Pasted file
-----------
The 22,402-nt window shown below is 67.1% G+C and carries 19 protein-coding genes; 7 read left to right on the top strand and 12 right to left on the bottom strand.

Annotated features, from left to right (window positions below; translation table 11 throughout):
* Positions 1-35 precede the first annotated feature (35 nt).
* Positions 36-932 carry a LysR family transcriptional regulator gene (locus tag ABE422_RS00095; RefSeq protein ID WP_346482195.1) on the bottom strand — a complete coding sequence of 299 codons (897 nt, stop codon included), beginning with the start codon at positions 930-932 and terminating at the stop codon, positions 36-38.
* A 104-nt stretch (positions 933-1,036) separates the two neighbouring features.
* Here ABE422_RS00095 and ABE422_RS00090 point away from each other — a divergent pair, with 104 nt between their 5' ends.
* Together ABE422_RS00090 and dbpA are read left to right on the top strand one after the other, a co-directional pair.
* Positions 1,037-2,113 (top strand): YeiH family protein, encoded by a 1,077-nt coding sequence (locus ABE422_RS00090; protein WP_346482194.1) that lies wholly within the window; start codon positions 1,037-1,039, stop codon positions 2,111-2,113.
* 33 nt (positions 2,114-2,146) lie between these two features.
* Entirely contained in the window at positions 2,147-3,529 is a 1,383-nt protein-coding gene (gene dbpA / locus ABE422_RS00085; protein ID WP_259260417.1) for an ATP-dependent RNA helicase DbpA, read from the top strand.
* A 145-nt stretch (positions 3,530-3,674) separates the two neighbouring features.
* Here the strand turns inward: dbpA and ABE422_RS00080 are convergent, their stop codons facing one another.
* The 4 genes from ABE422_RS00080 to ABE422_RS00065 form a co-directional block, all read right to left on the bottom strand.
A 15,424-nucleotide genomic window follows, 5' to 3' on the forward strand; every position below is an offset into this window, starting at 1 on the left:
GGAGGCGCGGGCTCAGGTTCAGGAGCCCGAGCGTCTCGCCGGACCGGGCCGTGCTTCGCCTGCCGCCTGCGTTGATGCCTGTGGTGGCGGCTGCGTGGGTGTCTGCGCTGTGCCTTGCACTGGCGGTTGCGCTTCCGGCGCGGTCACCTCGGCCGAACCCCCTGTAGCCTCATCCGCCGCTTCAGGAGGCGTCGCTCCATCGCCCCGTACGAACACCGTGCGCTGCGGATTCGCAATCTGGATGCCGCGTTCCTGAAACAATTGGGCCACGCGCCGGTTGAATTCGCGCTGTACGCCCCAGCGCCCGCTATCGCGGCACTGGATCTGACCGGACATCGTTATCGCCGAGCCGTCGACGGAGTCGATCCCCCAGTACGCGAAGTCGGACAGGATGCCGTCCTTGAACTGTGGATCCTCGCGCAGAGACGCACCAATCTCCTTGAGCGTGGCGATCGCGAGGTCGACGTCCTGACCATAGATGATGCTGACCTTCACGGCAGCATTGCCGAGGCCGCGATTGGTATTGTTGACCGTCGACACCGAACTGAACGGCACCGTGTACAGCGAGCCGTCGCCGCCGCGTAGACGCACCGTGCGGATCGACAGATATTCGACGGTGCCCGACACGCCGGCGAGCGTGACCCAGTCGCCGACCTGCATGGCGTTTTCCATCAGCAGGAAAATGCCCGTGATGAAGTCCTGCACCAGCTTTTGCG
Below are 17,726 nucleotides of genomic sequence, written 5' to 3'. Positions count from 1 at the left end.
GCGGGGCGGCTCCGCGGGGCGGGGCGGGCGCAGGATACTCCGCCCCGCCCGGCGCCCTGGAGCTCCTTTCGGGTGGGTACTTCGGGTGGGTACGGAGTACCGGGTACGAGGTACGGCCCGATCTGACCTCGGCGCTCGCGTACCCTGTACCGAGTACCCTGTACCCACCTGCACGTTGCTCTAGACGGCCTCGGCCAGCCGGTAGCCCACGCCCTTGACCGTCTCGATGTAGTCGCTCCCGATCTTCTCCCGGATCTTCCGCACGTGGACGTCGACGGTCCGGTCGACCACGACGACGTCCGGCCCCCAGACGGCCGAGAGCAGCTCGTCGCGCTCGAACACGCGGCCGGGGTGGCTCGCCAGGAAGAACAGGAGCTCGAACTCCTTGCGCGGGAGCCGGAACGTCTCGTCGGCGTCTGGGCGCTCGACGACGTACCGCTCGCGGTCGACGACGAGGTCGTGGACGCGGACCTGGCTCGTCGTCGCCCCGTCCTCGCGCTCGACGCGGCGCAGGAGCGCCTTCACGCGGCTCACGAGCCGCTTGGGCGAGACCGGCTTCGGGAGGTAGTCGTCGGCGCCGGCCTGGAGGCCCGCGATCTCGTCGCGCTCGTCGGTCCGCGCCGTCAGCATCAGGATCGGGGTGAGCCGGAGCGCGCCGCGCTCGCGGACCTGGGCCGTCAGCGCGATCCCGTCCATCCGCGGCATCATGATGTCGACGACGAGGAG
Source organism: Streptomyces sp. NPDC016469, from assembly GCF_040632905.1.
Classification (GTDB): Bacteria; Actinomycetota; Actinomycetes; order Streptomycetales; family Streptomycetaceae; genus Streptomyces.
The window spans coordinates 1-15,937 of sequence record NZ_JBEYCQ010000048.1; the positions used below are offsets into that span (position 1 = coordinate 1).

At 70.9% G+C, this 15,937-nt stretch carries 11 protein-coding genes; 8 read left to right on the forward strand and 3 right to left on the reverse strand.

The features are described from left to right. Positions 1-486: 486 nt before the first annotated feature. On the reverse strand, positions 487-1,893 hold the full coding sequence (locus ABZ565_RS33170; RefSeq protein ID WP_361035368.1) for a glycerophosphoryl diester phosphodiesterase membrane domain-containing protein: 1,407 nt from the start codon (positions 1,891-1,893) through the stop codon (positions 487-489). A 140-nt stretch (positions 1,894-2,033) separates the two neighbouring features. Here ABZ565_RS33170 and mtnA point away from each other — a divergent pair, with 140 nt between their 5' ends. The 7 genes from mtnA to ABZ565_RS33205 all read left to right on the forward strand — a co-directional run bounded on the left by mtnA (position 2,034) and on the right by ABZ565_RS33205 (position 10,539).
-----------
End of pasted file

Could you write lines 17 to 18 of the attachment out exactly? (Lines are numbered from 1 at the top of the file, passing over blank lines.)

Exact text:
GCGGGGCGGCTCCGCGGGGCGGGGCGGGCGCAGGATACTCCGCCCCGCCCGGCGCCCTGGAGCTCCTTTCGGGTGGGTACTTCGGGTGGGTACGGAGTACCGGGTACGAGGTACGGCCCGATCTGACCTCGGCGCTCGCGTACCCTGTACCGAGTACCCTGTACCCACCTGCACGTTGCTCTAGACGGCCTCGGCCAGCCGGTAGCCCACGCCCTTGACCGTCTCGATGTAGTCGCTCCCGATCTTCTCCCGGATCTTCCGCACGTGGACGTCGACGGTCCGGTCGACCACGACGACGTCCGGCCCCCAGACGGCCGAGAGCAGCTCGTCGCGCTCGAACACGCGGCCGGGGTGGCTCGCCAGGAAGAACAGGAGCTCGAACTCCTTGCGCGGGAGCCGGAACGTCTCGTCGGCGTCTGGGCGCTCGACGACGTACCGCTCGCGGTCGACGACGAGGTCGTGGACGCGGACCTGGCTCGTCGTCGCCCCGTCCTCGCGCTCGACGCGGCGCAGGAGCGCCTTCACGCGGCTCACGAGCCGCTTGGGCGAGACCGGCTTCGGGAGGTAGTCGTCGGCGCCGGCCTGGAGGCCCGCGATCTCGTCGCGCTCGTCGGTCCGCGCCGTCAGCATCAGGATCGGGGTGAGCCGGAGCGCGCCGCGCTCGCGGACCTGGGCCGTCAGCGCGATCCCGTCCATCCGCGGCATCATGATGTCGACGACGAGGAG
Source organism: Streptomyces sp. NPDC016469, from assembly GCF_040632905.1.